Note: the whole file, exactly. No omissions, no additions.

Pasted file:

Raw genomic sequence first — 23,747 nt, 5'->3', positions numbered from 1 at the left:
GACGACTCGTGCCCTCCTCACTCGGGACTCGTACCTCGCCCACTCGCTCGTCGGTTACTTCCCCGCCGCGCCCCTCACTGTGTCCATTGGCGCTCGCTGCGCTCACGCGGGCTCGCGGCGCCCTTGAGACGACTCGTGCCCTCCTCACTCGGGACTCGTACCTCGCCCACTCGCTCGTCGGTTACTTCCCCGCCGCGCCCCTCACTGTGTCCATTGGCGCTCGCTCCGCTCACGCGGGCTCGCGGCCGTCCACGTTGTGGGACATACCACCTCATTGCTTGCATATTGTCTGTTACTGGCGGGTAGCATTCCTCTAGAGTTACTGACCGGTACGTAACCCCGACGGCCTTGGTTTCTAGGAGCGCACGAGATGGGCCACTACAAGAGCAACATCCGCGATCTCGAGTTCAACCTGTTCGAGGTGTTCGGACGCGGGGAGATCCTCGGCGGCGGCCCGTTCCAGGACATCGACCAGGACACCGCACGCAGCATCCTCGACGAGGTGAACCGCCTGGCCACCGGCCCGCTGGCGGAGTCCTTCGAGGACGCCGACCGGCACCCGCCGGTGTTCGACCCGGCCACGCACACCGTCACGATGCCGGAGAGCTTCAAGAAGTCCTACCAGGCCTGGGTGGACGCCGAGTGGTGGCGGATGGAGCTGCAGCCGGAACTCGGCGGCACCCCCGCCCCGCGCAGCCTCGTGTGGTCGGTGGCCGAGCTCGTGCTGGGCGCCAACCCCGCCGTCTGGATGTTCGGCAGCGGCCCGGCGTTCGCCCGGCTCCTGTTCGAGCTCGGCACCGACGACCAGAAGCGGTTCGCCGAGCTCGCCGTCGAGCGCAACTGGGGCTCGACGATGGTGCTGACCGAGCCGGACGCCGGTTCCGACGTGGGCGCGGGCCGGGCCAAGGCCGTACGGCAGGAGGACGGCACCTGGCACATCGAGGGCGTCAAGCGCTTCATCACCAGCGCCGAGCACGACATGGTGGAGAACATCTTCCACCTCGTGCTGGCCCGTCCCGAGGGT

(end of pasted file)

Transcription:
Raw genomic sequence first — 23,747 nt, 5'->3', positions numbered from 1 at the left:
GACGACTCGTGCCCTCCTCACTCGGGACTCGTACCTCGCCCACTCGCTCGTCGGTTACTTCCCCGCCGCGCCCCTCACTGTGTCCATTGGCGCTCGCTGCGCTCACGCGGGCTCGCGGCGCCCTTGAGACGACTCGTGCCCTCCTCACTCGGGACTCGTACCTCGCCCACTCGCTCGTCGGTTACTTCCCCGCCGCGCCCCTCACTGTGTCCATTGGCGCTCGCTCCGCTCACGCGGGCTCGCGGCCGTCCACGTTGTGGGACATACCACCTCATTGCTTGCATATTGTCTGTTACTGGCGGGTAGCATTCCTCTAGAGTTACTGACCGGTACGTAACCCCGACGGCCTTGGTTTCTAGGAGCGCACGAGATGGGCCACTACAAGAGCAACATCCGCGATCTCGAGTTCAACCTGTTCGAGGTGTTCGGACGCGGGGAGATCCTCGGCGGCGGCCCGTTCCAGGACATCGACCAGGACACCGCACGCAGCATCCTCGACGAGGTGAACCGCCTGGCCACCGGCCCGCTGGCGGAGTCCTTCGAGGACGCCGACCGGCACCCGCCGGTGTTCGACCCGGCCACGCACACCGTCACGATGCCGGAGAGCTTCAAGAAGTCCTACCAGGCCTGGGTGGACGCCGAGTGGTGGCGGATGGAGCTGCAGCCGGAACTCGGCGGCACCCCCGCCCCGCGCAGCCTCGTGTGGTCGGTGGCCGAGCTCGTGCTGGGCGCCAACCCCGCCGTCTGGATGTTCGGCAGCGGCCCGGCGTTCGCCCGGCTCCTGTTCGAGCTCGGCACCGACGACCAGAAGCGGTTCGCCGAGCTCGCCGTCGAGCGCAACTGGGGCTCGACGATGGTGCTGACCGAGCCGGACGCCGGTTCCGACGTGGGCGCGGGCCGGGCCAAGGCCGTACGGCAGGAGGACGGCACCTGGCACATCGAGGGCGTCAAGCGCTTCATCACCAGCGCCGAGCACGACATGGTGGAGAACATCTTCCACCTCGTGCTGGCCCGTCCCGAGGGT